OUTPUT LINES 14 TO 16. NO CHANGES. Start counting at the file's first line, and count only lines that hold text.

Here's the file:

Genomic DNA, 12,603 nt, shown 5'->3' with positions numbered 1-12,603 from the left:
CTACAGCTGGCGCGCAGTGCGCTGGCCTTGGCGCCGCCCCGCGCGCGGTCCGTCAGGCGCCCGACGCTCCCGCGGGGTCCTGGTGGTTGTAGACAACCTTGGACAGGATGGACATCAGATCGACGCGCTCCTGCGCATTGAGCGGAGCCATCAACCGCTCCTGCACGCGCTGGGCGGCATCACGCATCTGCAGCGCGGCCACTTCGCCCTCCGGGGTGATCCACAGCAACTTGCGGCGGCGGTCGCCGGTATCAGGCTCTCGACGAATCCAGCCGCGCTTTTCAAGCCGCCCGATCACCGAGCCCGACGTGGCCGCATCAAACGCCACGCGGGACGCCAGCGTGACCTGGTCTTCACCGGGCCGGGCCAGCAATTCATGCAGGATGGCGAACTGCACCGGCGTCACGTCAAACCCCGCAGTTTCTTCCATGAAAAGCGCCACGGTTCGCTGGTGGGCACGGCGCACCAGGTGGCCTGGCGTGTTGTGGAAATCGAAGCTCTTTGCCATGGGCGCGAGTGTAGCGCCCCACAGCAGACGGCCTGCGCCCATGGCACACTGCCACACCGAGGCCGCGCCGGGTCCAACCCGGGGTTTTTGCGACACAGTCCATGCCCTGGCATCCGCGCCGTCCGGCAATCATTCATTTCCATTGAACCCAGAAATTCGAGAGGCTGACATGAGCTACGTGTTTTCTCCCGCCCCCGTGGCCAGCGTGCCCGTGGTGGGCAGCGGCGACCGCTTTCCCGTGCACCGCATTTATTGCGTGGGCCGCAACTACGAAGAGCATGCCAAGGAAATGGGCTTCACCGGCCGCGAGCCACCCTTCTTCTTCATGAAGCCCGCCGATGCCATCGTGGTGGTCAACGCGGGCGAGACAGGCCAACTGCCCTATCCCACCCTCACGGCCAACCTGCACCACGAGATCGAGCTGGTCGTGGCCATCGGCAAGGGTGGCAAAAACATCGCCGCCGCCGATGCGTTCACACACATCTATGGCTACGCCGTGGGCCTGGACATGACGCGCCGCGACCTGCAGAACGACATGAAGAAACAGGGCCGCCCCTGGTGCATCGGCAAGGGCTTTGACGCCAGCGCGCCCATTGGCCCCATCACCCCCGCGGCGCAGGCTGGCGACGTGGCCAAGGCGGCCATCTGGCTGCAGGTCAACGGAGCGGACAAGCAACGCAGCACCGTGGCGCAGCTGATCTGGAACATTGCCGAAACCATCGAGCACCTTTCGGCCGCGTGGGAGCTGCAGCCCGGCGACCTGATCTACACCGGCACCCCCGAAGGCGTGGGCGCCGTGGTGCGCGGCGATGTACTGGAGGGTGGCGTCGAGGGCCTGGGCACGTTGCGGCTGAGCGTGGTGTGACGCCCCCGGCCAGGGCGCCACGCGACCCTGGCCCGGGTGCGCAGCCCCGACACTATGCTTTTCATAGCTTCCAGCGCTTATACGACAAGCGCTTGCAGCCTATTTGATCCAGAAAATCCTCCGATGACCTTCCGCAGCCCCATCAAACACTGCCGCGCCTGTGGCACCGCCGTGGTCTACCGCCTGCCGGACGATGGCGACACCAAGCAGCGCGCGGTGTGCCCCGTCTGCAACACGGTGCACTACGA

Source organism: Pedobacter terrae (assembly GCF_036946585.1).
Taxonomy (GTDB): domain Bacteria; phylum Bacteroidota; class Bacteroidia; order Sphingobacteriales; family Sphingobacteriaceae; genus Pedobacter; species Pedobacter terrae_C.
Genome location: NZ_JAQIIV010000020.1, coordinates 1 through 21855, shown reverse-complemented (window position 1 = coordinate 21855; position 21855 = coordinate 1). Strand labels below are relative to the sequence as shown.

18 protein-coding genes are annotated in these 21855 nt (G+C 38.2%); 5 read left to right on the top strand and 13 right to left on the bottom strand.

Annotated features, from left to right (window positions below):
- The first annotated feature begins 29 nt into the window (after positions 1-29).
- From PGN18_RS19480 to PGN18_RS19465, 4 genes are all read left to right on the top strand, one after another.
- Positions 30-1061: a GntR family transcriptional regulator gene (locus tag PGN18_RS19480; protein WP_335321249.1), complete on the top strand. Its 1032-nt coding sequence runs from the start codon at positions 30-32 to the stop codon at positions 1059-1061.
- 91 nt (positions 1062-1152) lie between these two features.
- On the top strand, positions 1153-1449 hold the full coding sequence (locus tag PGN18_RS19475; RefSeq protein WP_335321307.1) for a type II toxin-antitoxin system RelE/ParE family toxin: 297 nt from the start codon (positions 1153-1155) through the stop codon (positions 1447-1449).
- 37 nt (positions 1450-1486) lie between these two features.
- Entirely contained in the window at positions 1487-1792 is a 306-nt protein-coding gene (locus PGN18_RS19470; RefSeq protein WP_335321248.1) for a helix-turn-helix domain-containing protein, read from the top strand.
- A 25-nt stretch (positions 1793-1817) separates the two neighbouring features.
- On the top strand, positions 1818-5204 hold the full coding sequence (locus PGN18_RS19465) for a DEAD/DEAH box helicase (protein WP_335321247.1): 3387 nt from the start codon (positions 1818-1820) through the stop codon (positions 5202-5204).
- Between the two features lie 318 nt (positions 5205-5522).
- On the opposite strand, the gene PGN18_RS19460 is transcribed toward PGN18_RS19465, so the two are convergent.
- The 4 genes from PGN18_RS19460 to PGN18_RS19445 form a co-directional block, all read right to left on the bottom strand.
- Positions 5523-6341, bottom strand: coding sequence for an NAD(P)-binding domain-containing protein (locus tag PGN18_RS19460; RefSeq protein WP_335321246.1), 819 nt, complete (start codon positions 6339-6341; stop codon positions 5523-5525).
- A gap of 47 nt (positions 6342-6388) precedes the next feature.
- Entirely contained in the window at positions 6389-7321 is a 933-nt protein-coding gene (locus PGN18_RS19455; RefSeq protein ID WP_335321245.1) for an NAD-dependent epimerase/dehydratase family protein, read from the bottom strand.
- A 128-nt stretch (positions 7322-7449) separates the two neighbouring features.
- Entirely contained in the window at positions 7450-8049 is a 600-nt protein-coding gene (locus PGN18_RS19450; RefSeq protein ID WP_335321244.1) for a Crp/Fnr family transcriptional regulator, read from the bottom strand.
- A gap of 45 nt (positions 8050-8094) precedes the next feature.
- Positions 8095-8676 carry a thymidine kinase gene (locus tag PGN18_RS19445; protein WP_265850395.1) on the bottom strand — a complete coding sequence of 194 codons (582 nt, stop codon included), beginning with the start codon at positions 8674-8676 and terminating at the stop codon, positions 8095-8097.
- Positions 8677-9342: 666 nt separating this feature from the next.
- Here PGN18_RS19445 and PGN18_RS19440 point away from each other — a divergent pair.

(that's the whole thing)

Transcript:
- Entirely contained in the window at positions 1487-1792 is a 306-nt protein-coding gene (locus PGN18_RS19470; RefSeq protein WP_335321248.1) for a helix-turn-helix domain-containing protein, read from the top strand.
- A 25-nt stretch (positions 1793-1817) separates the two neighbouring features.
- On the top strand, positions 1818-5204 hold the full coding sequence (locus PGN18_RS19465) for a DEAD/DEAH box helicase (protein WP_335321247.1): 3387 nt from the start codon (positions 1818-1820) through the stop codon (positions 5202-5204).